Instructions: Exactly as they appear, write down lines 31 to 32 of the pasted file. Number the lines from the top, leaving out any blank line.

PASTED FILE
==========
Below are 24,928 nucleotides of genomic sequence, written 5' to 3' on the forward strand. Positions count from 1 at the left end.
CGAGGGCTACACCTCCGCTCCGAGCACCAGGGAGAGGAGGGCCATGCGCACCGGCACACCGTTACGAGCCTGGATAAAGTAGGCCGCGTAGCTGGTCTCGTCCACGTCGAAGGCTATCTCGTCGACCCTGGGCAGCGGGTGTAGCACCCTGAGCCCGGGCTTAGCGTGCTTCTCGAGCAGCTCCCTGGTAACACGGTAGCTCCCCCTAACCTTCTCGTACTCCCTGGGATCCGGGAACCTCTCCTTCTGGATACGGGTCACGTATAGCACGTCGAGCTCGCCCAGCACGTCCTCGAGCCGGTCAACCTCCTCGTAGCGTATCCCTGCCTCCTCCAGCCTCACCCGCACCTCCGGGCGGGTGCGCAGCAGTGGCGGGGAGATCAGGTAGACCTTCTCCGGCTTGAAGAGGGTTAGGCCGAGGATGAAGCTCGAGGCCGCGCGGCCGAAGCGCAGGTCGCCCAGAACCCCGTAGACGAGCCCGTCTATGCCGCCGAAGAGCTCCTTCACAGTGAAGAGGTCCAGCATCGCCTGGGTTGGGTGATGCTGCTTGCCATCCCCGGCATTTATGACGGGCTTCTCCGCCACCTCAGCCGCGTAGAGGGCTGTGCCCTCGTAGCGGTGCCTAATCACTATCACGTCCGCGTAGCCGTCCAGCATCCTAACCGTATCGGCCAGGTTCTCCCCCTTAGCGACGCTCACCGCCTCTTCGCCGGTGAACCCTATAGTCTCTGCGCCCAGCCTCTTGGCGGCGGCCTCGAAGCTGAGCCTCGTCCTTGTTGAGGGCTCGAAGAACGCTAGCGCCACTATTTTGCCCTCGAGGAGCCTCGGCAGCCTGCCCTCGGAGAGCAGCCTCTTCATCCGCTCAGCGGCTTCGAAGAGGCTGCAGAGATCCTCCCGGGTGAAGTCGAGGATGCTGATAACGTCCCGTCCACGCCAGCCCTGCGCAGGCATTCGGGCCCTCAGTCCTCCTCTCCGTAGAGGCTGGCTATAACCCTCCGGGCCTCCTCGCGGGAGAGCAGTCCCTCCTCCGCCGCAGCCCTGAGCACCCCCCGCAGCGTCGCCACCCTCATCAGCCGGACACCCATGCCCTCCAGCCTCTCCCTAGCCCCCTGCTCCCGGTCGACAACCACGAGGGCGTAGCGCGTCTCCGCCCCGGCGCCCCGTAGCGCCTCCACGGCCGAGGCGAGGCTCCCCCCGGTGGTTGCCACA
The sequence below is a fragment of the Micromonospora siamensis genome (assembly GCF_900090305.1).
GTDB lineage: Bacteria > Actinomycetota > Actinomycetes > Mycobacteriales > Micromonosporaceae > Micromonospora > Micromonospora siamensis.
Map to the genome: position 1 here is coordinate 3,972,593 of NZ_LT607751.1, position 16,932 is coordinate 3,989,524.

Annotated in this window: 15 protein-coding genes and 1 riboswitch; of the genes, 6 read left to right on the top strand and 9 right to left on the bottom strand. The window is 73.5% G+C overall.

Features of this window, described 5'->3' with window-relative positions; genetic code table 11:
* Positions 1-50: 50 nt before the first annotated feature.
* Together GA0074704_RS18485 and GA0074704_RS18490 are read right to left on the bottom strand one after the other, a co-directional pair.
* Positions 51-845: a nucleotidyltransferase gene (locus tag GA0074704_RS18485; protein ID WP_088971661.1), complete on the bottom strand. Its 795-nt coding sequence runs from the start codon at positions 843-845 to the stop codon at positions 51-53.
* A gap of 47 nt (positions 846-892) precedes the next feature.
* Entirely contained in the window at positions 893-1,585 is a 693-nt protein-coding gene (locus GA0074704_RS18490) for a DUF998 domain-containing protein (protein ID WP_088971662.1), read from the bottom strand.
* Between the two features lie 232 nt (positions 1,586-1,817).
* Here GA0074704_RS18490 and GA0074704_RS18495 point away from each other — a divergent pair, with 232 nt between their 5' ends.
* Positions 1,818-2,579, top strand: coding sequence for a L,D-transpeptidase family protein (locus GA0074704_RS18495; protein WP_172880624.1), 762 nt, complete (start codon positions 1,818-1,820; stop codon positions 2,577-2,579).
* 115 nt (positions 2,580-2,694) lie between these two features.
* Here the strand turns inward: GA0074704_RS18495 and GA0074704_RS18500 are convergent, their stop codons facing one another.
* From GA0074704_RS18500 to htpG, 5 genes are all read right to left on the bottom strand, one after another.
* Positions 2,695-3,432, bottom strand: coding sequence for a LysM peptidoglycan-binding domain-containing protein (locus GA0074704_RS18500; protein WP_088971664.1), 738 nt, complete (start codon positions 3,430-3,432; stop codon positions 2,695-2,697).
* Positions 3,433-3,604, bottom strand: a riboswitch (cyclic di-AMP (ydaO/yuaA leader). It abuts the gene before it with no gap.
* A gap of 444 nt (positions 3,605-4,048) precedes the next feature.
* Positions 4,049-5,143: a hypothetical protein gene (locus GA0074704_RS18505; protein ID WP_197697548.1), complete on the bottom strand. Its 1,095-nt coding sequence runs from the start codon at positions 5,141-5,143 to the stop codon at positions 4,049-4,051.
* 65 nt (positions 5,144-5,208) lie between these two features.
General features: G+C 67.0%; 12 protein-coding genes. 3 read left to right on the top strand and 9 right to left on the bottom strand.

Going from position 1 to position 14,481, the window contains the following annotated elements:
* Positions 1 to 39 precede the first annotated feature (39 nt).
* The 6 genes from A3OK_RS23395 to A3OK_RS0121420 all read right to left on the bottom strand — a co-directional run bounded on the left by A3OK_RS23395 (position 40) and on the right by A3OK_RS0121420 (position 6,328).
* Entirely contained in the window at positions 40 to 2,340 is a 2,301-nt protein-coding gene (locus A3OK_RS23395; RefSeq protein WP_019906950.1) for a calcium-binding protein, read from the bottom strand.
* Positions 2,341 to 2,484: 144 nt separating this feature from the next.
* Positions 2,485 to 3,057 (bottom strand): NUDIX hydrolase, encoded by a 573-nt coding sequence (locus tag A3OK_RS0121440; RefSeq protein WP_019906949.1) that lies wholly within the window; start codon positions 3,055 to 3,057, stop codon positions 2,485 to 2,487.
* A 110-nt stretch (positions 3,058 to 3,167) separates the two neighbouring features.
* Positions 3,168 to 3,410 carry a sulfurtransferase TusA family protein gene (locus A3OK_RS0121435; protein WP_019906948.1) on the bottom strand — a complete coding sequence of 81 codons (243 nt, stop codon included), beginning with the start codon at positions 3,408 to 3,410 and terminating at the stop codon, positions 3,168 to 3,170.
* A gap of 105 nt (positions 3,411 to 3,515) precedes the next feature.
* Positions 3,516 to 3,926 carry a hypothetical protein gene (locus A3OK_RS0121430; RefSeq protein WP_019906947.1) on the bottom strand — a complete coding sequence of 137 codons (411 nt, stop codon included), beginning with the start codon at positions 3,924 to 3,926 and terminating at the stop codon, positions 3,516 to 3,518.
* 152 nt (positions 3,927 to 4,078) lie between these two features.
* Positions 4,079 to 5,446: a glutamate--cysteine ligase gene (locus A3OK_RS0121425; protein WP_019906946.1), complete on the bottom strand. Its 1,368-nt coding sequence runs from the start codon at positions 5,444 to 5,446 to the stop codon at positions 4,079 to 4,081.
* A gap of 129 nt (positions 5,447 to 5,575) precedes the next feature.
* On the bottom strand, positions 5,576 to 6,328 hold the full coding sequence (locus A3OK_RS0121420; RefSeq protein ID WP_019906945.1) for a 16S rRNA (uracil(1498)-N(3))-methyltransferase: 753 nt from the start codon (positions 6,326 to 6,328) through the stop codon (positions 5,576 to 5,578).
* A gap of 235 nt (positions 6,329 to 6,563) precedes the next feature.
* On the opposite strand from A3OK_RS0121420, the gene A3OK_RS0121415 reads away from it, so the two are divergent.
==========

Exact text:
* A 110-nt stretch (positions 3,058 to 3,167) separates the two neighbouring features.
* Positions 3,168 to 3,410 carry a sulfurtransferase TusA family protein gene (locus A3OK_RS0121435; protein WP_019906948.1) on the bottom strand — a complete coding sequence of 81 codons (243 nt, stop codon included), beginning with the start codon at positions 3,408 to 3,410 and terminating at the stop codon, positions 3,168 to 3,170.